Ghana native Alice Iddi-Gubbels has lived all over the world, but there’s a special warmth about Oklahoma City that keeps her coming back.
“Coming from northern Ghana to Oklahoma, I immediately felt at home here,” she said during a visit in the summer. “People are just so warm.”
Perhaps that’s why despite having called many places home throughout the years, it’s Oklahoma City where she sets up a the PAMBE Ghana global market each Christmas season to raise money for her non-profit.
Alice is the founder of the Partnership for Mother-Tongue Based Bilingual Education, or PAMBE Ghana. In partnership with Ghana-based communities and a board of directors in the U.S., PAMBE Ghana helped open the La’Angum Learning Center in 2008 in the same village where Alice grew up. The annual market in Oklahoma City helps support the Ghana school.
Alice’s 38-year-old daughter Jamila may be the only one who calls her “mom” but the more than 200 students in the school she helped start in Ghana may as well be her own. She has a deep connection with the students that’s strengthened by her own background in Ghana.
Alice was born in a rural part of northern Ghana and is the oldest of 17 children. Her father insisted she go to school and stay in school, which was unusual for a female child in their culture. Even today, most daughters are expected to stop school after a few years of elementary education and work in the home.
To stay in school beyond sixth grade, Alice had to live with an aunt while attending middle school in a neighboring village. Every weekend, she would walk the six miles home and then walk back to her aunt’s home when the weekend ended. For high school, Alice had to move to the regional capital city.
“It was very, very difficult,” Alice recalled. “Almost all my friends who were girls dropped out after third grade. But my father, for some reason, said I had to continue to go to school.”
After high school, she completed a year of mandatory national service working in community-based health care in an area of northern Ghana near her home region. Following the completion of her service, Alice took a full-time job in community-based health care in the same area, and it was there that she met her future husband, Peter Gubbels, while they were both working on similar projects.
After marrying, Alice and Peter spent four years in Togo working for World Neighbors. A new job moved the couple north of Ghana to Burkina Faso, then briefly to Great Britain where Alice earned her Master’s in Social Development Planning and Management before returning to Africa.
Alice lived in Oklahoma City from 2000 to 2007. While here, she earned a second Master’s degree in Early Childhood Education and Montessori Teaching from Oklahoma City University and went on to teach at Westminster School.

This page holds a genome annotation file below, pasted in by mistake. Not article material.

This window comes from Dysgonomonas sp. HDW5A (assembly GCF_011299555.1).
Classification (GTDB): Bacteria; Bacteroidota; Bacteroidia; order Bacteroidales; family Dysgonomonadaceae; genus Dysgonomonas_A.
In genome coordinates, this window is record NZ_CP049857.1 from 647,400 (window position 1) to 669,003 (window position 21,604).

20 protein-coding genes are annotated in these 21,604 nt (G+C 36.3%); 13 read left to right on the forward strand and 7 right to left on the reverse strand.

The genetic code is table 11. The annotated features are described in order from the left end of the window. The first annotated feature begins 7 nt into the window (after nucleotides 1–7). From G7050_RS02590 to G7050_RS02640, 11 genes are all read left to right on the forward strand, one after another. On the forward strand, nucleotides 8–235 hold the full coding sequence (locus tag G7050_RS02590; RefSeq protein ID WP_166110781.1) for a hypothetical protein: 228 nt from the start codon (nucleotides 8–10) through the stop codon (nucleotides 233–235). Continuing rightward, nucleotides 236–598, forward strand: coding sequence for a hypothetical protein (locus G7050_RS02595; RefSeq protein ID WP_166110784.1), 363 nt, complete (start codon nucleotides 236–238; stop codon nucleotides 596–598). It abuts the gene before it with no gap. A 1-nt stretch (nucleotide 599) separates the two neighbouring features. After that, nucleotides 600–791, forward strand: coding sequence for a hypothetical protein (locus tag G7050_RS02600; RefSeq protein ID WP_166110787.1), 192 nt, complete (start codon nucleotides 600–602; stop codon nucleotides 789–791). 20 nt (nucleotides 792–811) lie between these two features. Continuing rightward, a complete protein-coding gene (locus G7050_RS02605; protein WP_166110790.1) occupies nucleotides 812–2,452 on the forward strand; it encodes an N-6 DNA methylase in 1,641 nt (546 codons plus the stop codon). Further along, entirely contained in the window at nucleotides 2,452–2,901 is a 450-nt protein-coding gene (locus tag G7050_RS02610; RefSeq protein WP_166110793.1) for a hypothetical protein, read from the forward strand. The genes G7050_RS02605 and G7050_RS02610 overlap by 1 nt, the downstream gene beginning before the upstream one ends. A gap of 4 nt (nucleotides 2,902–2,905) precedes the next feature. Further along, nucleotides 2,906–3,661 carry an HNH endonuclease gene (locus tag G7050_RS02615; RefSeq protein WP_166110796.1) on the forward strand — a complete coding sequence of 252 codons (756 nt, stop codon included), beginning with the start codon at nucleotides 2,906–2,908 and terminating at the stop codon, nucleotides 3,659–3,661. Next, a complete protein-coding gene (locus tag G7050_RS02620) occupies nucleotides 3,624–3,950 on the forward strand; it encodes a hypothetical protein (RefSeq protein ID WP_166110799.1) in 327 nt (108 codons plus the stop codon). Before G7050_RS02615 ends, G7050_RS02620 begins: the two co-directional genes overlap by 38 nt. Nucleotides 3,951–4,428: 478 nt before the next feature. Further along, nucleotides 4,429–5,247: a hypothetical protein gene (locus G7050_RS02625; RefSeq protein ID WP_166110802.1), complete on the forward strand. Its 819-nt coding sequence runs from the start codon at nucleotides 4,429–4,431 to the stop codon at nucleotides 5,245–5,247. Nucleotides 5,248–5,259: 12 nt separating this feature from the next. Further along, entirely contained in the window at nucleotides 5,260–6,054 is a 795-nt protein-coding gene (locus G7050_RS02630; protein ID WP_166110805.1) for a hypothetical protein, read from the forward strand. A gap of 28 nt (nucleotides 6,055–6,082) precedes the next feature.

Looking back now on her father’s persistence and her own personal achievements, Alice believes there is nothing more valuable to invest in than education. That’s what led her to leave Oklahoma City in 2007 to return to her native village in Ghana.
She’s the executive director of La’Angum Learning Center, a school for students from preschool through sixth grade. The school is currently near capacity with 210 students through fifth grade (a new class has been added each year).
When Alice pursued her own early education, students were forced to learn in English. This led to a very high drop-out rate. PAMBE Ghana was founded to ensure students are taught first in their mother language, then introduced to English. Every original student admitted at La’Angum is still attending the school; no one has dropped out.
“My experience being forced to speak English really stayed with me,” she said.
Through research, Alice determined the PAMBE model would be more beneficial and successful for her young students.
“At La’Angum, we start with the local language and help the children to become literate in the local language first, then add English,” she said.
Because this concept and approach are not the norm in Ghana, books and materials needed to be created for the mother tongue in the beginning. There are nine official local languages in Ghana, but in truth there are about 40 different languages spoken there, Alice said.
The name of the school means teamwork and literally translates to “many hands make light work.” This concept is what built the school from the ground up, brick by brick, and keeps it running today.
The biggest challenge for the school is water. Children have to bring one gallon of water from home every day. There is a rainwater collection system using the roof at the school, and recently a well has been drilled, but those means do not provide enough water. One dream for the school is to create an outdoor recreation space that is covered to provide more rainwater collection.
Shopping at the holiday market between now and Christmas will support the school. Alice said support in the past from Oklahoma City has been overwhelming.
“It’s just amazing,” she said. “People are very generous with their resources and their time. The amount of work and support that comes from this community, especially Oklahoma City, is just amazing.”
PAMBE Ghana runs a global market during the holiday season. The PAMBE Ghana Global Market offers fair trade items from around the world and all of the profits go to support the La’Angum Learning Center. The market is in its eighth year of operation and is entirely run by volunteers and operates in donated space. Shop there and you’ll find one-of-a-kind handmade items like jewelry, clothing and home decor.